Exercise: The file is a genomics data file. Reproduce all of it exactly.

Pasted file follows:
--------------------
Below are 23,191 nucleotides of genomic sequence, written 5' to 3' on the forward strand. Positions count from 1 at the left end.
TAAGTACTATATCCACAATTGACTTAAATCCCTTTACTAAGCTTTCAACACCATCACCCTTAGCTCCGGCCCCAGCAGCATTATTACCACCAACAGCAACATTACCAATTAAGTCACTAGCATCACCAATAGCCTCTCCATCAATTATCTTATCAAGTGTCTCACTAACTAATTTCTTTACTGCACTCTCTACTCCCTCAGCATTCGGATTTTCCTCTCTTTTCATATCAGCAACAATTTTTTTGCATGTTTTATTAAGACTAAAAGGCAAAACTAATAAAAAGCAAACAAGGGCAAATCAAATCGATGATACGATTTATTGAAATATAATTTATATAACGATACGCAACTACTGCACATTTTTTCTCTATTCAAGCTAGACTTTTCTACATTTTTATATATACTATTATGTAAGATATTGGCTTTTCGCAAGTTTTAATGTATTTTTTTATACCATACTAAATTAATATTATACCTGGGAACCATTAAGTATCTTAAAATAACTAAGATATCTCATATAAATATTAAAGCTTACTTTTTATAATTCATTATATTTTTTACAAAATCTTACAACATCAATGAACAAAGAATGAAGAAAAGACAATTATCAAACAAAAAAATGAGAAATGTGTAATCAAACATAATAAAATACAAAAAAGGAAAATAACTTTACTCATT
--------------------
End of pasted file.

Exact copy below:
Below are 23,191 nucleotides of genomic sequence, written 5' to 3' on the forward strand. Positions count from 1 at the left end.
TAAGTACTATATCCACAATTGACTTAAATCCCTTTACTAAGCTTTCAACACCATCACCCTTAGCTCCGGCCCCAGCAGCATTATTACCACCAACAGCAACATTACCAATTAAGTCACTAGCATCACCAATAGCCTCTCCATCAATTATCTTATCAAGTGTCTCACTAACTAATTTCTTTACTGCACTCTCTACTCCCTCAGCATTCGGATTTTCCTCTCTTTTCATATCAGCAACAATTTTTTTGCATGTTTTATTAAGACTAAAAGGCAAAACTAATAAAAAGCAAACAAGGGCAAATCAAATCGATGATACGATTTATTGAAATATAATTTATATAACGATACGCAACTACTGCACATTTTTTCTCTATTCAAGCTAGACTTTTCTACATTTTTATATATACTATTATGTAAGATATTGGCTTTTCGCAAGTTTTAATGTATTTTTTTATACCATACTAAATTAATATTATACCTGGGAACCATTAAGTATCTTAAAATAACTAAGATATCTCATATAAATATTAAAGCTTACTTTTTATAATTCATTATATTTTTTACAAAATCTTACAACATCAATGAACAAAGAATGAAGAAAAGACAATTATCAAACAAAAAAATGAGAAATGTGTAATCAAACATAATAAAATACAAAAAAGGAAAATAACTTTACTCATT